Wuffling in the sunshine

A summer's day spent cutting and wrapping silage can be idyllic

Our summer seems to be taking a bit of a holiday at the moment, with the mild and (occasionally) sunny weather having given way to rain, strong winds and biting cold. It feels like winter has returned already.

Throughout the year there are jobs that rely on the weather behaving itself, and summer is certainly no exception. One of the most important jobs of the season is making silage, which is used as feeding through the winter. Silage is basically just various grasses that are allowed to grow tall, then cut, dried a little, and wrapped in bales to ferment for a few months before being fed to the sheep.

With the warm weather earlier in the month a good proportion of the island’s silage has already been cut and baled; everyone else is now waiting for the sunshine to return.

The job requires at least two dry, and preferably sunny, days in a row to be done properly. The first day the silage is cut into lines and then left to dry out. The grass can also be turned to aid the drying process, either by hand or with a machine called a “wuffler”, which, er, wuffles it a bit.

The following day is the bigger job, which also requires more people. A tractor with a baling machine attached moves slowly around the field; the grass goes in at one end, then comes out the other end in tightly-packed cylinders about a metre long.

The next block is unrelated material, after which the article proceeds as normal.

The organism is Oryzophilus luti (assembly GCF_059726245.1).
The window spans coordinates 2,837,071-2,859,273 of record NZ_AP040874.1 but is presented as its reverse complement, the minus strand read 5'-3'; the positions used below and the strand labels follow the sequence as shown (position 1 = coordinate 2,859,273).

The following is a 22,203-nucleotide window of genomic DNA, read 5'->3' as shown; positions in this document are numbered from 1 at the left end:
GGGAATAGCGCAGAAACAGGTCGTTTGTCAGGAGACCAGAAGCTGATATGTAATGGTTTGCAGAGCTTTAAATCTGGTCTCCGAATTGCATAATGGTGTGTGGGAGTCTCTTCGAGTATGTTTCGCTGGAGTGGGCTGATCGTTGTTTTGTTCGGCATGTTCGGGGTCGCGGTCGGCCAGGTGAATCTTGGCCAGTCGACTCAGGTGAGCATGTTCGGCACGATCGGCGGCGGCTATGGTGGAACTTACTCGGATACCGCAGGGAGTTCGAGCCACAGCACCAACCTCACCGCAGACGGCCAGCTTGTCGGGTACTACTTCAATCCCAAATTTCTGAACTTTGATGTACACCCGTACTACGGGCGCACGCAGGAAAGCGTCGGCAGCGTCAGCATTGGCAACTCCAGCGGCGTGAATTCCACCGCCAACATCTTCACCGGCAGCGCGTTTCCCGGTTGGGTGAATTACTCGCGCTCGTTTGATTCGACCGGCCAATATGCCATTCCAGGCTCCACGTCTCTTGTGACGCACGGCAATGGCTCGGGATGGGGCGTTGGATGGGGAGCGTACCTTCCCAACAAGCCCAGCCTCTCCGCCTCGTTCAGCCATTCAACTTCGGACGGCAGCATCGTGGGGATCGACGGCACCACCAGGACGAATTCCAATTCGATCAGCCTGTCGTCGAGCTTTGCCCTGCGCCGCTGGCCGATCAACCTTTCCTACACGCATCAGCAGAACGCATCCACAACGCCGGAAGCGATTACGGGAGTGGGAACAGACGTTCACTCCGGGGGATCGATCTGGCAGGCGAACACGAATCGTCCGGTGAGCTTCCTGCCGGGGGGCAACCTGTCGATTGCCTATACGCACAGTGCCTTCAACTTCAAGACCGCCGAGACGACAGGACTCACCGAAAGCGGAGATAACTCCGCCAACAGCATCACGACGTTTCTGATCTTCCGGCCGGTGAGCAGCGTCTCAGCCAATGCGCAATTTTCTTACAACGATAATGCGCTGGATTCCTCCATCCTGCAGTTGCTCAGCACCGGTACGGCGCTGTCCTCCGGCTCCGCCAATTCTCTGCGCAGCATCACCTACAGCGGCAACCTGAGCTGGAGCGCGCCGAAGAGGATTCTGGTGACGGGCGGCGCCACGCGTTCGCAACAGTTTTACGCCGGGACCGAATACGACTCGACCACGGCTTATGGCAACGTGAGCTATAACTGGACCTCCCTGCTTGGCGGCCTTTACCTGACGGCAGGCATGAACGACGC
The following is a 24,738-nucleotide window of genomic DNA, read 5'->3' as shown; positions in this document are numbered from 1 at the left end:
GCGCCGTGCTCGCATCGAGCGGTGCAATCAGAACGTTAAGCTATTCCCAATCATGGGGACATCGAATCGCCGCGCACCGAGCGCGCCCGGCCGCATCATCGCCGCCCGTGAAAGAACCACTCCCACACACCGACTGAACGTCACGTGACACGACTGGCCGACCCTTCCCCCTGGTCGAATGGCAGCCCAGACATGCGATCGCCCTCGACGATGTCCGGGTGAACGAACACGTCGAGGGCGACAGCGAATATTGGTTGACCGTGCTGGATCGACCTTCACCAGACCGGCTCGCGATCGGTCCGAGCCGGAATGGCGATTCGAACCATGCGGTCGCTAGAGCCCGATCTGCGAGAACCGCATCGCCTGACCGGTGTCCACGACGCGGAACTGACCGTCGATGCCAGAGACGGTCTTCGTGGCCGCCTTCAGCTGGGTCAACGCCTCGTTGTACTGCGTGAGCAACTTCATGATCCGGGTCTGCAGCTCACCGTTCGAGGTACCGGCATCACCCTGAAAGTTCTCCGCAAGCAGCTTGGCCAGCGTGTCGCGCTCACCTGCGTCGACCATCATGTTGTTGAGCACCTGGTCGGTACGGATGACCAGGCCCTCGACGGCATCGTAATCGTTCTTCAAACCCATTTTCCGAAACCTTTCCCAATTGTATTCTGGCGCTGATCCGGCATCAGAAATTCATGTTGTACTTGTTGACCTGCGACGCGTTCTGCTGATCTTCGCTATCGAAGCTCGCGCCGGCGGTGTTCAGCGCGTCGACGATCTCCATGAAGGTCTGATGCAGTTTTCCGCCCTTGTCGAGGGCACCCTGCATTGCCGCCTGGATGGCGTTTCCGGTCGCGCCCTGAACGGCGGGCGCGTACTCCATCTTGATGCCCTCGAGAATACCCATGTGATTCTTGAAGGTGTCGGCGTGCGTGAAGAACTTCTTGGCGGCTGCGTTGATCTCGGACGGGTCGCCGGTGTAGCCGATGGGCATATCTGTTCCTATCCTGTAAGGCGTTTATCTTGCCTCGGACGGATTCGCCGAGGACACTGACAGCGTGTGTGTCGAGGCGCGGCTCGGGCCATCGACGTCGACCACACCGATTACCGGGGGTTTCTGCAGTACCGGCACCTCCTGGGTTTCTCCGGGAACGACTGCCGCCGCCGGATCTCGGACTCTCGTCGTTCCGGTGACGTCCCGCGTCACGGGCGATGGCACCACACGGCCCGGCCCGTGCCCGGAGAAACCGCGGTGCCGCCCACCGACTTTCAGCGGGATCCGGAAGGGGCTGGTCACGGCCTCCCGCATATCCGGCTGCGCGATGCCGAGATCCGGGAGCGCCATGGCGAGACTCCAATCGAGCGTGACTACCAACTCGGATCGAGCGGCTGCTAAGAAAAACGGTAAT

Another tractor follows it around with a trailer and a team of lifters on the back. They pile the bales up on the trailer and take them to yet another machine, where they are each spun around and wrapped in plastic, then stacked up ready for the winter. Each field may have upwards of 100 bales in it to be processed in this way.

Although there is a core of folk who are nearly always involved in the work (generally those people who own tractors), it also requires more people to come out and help. The more people there are the easier it becomes and the less time it takes.

This is one of those community jobs where folk help each other because they need help themselves; if you want people to turn up when your silage is being done then it’s only fair to go and work when other people are doing theirs.

On the whole, silage days tend to be fairly sociable events. The children are usually on their summer holidays so they always get involved, and because the job needs to be done in good weather, people are quite happy to be out in the sunshine doing something useful.

It can at times feel like an idyllic pursuit, though the aching back and muscles the following day normally dispel that illusion. Until the next time.

The silage baler is actually quite a recent addition to crofting equipment on the island. In the past many people had pits, into which the cut grass was packed. But that tended to be a fairly inefficient and difficult means of creating silage, with a lot of wastage, and so the baler has proved a very welcome development.

It was also normal until not so long ago for crofts to make hay as well as, or instead of, silage. But haymaking is a far more labour-intensive process, with days of repeated turning and stacking required to get the grass sufficiently dry.

The weather here is simply not reliable enough for good haymaking, and so an activity that had been part of life in Fair Isle for many hundreds of years is now almost completely gone.

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As summer marches briskly on, the time has come for a short holiday. A break from blogging is required, and so my next will be on 20 August.

Malachy Tallack is 26 and lives in Fair Isle. He is a singer-songwriter, journalist, and editor of the magazine Shetland Life.